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Man claiming to be the messiah and ranting about mental illness arrested as potential mass shooter

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A Pennsylvania man ranting about being the second coming of Christ and mental health was arrested as a potential mass shooter just hours before President Donald Trump made similar claims from the White House.

Police said Edwin Leech walked into the Victory Family Church in Cranberry Township shortly after 6 a.m. during a special “21 Days of Prayer” service and sat down among the worshipers, who were alarmed by some of his questions, reported KDKA-TV.

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Investigators said the 43-year-old Leech, who is not a church member and had apparently never been there before, started asking suspicious questions about the church and the whereabouts of its pastors.

Leech then made a scene by declaring himself the messiah and demanding to question the prayer leader.

“This is how mass shootings happen, I have mental problems,” Leech said, according to witnesses.

The president coincidentally made similar statements later Wednesday morning.

Trump approvingly quoted a right-wing conspiracy theorist who called him the “king of Israel” and the “second coming of God,” and the president later declared himself “the chosen one” and blamed mass shootings on mental illness.

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“But we also have to remember the gun doesn’t pull the trigger, the person does,” Trump told reporters, “and we have great mental illness.”

Security guards escorted Leech from the church, which initiated its lockdown procedures, and police said he became more agitated after officers arrived.

Police found no weapons on Leech, but said he was driving a motorcycle that didn’t belong to him and gave officers a phony address.

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Leech was charged with terroristic threats, as well as disorderly conduct and defiant trespassing.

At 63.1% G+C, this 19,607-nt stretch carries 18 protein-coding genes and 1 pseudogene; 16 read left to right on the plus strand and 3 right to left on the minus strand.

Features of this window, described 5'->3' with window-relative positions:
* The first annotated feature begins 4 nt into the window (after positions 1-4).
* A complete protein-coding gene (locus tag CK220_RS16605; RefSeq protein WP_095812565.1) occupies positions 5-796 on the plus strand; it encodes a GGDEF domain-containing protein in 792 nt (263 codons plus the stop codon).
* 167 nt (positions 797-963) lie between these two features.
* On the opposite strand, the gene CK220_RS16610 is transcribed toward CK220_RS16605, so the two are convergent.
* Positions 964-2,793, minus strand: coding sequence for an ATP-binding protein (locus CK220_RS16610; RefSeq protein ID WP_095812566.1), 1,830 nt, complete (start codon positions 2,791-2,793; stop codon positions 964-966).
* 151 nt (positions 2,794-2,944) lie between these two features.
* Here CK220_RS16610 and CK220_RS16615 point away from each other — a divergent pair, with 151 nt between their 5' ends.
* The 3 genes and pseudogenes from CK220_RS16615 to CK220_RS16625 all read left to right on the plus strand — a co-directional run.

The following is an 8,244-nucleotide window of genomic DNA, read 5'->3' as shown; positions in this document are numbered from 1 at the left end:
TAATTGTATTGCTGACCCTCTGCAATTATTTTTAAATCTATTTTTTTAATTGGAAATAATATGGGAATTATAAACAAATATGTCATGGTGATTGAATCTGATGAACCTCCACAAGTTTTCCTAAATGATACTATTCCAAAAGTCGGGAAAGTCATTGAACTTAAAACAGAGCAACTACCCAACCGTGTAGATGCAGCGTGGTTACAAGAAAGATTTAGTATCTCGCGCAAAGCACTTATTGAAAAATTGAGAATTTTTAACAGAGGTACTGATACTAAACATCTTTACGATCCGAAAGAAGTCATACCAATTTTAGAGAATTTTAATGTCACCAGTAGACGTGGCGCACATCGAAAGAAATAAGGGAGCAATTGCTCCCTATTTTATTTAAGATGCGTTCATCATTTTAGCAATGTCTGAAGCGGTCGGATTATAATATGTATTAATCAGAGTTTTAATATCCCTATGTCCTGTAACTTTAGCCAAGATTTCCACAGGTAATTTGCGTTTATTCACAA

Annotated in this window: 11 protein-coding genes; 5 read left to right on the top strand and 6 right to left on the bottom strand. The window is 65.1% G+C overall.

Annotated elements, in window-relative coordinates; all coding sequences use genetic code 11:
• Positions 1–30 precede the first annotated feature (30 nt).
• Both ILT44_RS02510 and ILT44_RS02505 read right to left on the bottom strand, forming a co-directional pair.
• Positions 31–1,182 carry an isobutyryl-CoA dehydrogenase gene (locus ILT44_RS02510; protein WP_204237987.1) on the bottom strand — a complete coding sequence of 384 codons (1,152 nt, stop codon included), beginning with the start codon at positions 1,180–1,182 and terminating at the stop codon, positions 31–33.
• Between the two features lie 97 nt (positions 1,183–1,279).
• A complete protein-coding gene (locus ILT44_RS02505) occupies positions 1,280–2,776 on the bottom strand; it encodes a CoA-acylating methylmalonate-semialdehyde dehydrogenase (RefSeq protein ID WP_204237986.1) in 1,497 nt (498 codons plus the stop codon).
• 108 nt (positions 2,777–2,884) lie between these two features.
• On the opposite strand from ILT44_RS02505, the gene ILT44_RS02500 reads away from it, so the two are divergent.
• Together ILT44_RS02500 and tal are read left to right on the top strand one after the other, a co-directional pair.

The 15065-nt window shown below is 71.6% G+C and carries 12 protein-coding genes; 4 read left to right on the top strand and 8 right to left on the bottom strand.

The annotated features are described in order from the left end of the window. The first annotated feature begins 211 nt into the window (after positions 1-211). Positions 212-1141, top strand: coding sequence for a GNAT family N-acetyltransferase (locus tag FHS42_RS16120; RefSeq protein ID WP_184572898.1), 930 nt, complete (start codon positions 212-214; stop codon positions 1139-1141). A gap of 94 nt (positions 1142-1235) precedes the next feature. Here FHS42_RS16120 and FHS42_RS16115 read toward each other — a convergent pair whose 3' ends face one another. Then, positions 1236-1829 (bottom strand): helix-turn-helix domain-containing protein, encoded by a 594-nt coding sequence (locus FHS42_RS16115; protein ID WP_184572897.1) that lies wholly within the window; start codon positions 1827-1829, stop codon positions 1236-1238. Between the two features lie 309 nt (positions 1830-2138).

Court documents show Leech told police he wanted to teach the church a “lesson” on how to treat people, and he told officers he was “an expert in mass shootings because he studies them a lot.”

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Leech, who remains held in the Butler County Jail on $50,000 bond, is also awaiting trial in Washington County on charges of strangulation and simple assault in connection with an April altercation with his father.

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Nagasaki marks 75 years since atomic bombing

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The Japanese city of Nagasaki on Sunday commemorated the 75th anniversary of its destruction by a US atomic bomb, with its mayor and the head of the United Nations warning against a nuclear arms race.

Nagasaki was flattened in an atomic inferno three days after Hiroshima -- twin nuclear attacks that rang in the nuclear age and gave Japan the bleak distinction of being the only country to be struck by atomic weapons.

Survivors, their relatives and a handful of foreign dignitaries attended a remembrance ceremony in Nagasaki where they called for world peace.

Participants offered a silent prayer at 11:02 am (0202 GMT), the time the second and last nuclear weapon used in wartime was dropped over the city.

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Lebanon information minister resigns over Beirut blast

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Lebanon’s information minister Manal Abdel Samad on Sunday quit in the first government resignation since a deadly port blast killed more than 150 people and destroyed swathes of Beirut.

?After the enormous Beirut catastrophe, I announce my resignation from government,? she said in a statement carried by local media, apologising to the Lebanese public for failing them.

A number of MPs also submitted their resignations a day earlier due to the explosions.

On Saturday afternoon, thousands took to streets in downtown Beirut in anti-government protests that demand the overhaul of the political system, days after massive explosions.

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2020 Election

Trump admitted on live TV he will ‘terminate’ Social Security and Medicare if reelected in November

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President Donald Trump on Saturday afternoon openly vowed to permanently "terminate" the funding mechanism for both Social Security and Medicare if reelected in November—an admission that was seized upon by defenders of the popular safety net programs who have been warning for months that the administration's threat to suspend the payroll tax in the name of economic relief during the Covid-19 pandemic was really a backdoor sabotage effort.

Announcing and then signing a series of legally dubious executive orders, including an effort to slash the emergency federal unemployment boost by $200 from the $600 previously implemented by Democrats, Trump touted his order for a payroll tax "holiday"—which experts noted would later have to be paid back—but said if he won in November that such a cut would become permanent.

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